...
In the prison of Gherla, a Christian named Grecu was sentenced to be beaten to death. The process lasted a few weeks. He was beaten very slowly. He would be hit once at the bottom of the feet with a rubber club, and then left. After some minutes again a hit, after another few minutes again. He was beaten on the testicles. Then a doctor gave him an injection. He recovered and was given very good food to restore his strength, and then he was beaten again until he died under this slow, repeated beating. One who led this torture was a member of the Central Committee of the Communist Party, whose name was Reck.

Now, at a certain moment, Reck would say something which the communists often said to Christians, "You know, I am God. I have power of life and death over you. The one who is in heaven cannot decide to keep you in life. Everything depends upon me. If I wish, you live. If I wish, you are killed. I am God!" So he mocked the Christian.

Brother Grecu, in this horrible situation, gave Reck a very interesting answer which I heard afterward from Reck himself. He said, "You don't know what a deep thing you have said. You are really a god. Every caterpillar is in reality a butterfly, if it develops rightly. You have not been created to be a torturer, a man who kills. You have been created to become a godlike being. Jesus said to the Jews of His time, 'Ye are gods.' The life of Godhead is in your heart. Many who have been like you, many persecutors, as the apostle Paul, have discovered at a certain moment that it is shameful for a man to commit atrocities, that they can do much better things. So they have become partakers of the divine nature. Believe me, Mr. Reck, your real calling is to be a god, godlike; not a torturer."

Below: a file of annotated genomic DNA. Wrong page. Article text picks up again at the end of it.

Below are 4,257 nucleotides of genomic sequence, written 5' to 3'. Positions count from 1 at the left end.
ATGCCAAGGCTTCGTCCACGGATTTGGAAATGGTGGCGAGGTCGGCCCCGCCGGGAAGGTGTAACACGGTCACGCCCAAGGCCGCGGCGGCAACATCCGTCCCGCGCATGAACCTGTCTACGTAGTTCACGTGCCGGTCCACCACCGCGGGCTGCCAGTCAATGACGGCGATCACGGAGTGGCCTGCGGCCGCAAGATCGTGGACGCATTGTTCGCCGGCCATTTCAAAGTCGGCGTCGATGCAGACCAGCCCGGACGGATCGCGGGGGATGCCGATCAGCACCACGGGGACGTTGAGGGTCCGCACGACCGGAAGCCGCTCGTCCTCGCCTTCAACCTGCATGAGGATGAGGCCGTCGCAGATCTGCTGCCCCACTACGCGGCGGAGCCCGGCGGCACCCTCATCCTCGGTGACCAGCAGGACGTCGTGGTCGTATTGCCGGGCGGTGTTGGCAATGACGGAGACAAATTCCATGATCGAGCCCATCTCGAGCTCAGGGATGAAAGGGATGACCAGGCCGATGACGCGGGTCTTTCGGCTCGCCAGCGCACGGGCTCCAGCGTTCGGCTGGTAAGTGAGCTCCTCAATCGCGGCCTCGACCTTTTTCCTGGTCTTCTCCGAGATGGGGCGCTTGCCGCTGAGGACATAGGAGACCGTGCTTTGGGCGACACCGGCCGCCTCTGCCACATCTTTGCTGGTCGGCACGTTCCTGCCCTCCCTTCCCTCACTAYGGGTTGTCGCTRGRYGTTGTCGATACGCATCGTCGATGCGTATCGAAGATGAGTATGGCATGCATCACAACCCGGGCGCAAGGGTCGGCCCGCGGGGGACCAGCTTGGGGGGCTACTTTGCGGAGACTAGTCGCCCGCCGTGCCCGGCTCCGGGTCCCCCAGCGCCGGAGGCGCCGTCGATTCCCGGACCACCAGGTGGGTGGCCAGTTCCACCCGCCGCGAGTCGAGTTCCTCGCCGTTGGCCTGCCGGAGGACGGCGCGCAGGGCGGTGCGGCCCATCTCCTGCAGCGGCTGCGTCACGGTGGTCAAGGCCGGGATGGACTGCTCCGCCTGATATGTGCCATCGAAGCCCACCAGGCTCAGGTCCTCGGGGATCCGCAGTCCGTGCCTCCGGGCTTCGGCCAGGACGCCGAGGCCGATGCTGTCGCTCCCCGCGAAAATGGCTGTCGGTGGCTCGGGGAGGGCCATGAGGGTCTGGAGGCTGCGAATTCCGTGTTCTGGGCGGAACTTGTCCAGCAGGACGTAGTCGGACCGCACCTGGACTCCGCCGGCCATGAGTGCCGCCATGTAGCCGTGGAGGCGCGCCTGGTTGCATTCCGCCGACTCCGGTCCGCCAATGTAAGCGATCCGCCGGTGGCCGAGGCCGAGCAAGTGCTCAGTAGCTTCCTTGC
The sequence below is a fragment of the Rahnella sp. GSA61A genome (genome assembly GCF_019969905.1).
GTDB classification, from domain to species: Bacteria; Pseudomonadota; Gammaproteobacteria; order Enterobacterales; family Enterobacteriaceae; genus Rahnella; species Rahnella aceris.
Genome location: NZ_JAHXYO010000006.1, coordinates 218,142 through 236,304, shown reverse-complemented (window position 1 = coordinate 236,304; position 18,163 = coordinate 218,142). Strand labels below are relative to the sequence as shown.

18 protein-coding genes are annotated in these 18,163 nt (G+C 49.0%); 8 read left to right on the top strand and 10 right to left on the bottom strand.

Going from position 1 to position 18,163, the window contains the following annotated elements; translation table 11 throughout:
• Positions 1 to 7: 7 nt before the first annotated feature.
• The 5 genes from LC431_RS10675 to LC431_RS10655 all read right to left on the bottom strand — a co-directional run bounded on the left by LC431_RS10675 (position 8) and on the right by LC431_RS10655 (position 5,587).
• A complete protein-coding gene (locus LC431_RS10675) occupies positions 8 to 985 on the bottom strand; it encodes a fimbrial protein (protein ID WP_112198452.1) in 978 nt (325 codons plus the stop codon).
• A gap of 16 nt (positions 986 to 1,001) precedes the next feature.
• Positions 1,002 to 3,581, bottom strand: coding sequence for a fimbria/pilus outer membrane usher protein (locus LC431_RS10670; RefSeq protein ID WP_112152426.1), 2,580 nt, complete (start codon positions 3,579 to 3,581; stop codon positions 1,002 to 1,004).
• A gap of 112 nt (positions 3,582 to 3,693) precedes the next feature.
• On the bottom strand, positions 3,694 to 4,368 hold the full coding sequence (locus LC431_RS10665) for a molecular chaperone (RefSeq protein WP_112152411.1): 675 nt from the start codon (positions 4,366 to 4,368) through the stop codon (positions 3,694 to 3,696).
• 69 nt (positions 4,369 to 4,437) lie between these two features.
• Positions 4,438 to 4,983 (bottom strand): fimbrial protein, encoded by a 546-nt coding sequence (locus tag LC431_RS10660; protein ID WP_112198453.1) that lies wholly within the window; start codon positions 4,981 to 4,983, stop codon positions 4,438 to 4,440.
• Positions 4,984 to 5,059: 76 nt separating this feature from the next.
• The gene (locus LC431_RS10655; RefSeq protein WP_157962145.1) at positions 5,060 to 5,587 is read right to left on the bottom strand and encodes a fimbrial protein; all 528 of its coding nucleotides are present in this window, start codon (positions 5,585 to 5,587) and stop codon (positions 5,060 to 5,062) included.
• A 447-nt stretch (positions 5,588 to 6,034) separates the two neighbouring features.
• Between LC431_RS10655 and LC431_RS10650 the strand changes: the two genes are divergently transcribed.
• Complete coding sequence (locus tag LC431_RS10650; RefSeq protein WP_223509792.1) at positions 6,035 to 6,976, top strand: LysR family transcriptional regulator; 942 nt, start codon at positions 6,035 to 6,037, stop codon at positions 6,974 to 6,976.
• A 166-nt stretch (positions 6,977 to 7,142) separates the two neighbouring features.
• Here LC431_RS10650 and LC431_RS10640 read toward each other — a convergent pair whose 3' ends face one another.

At that moment Reck did not pay much attention to the words of his victim, as Saul of Tarsus did not pay attention to the beautiful witness of Stephen being killed in his presence. But those words worked in his heart. And Reck later understood that this was his real calling.

One great lesson arose from all the beatings, tortures and butchery of the communists: that the spirit is master of the body. Often, when tortured, we felt the tortures, but it seemed as something distant and far removed from the spirit which was lost in the glory of Christ and His presence with us.

When we were given one slice of bread a week and dirty soup every day, we decided we would faithfully "tithe" even then. Every tenth week we took the slice of bread and gave it to weaker brethren as our "tithe" to the Master.

A Christian was sentenced to death. Before being executed, he was allowed to see his wife. His last words to his wife were, "You must know that I die loving those who kill me. They don't know what they do and my last request of you is to love them, too. Don't have bitterness in your heart because they kill your beloved one. We will meet in heaven." These words impressed the officer of the secret police who attended the discussion between the two. Afterward he told me the story in prison, where he had been put for becoming a Christian.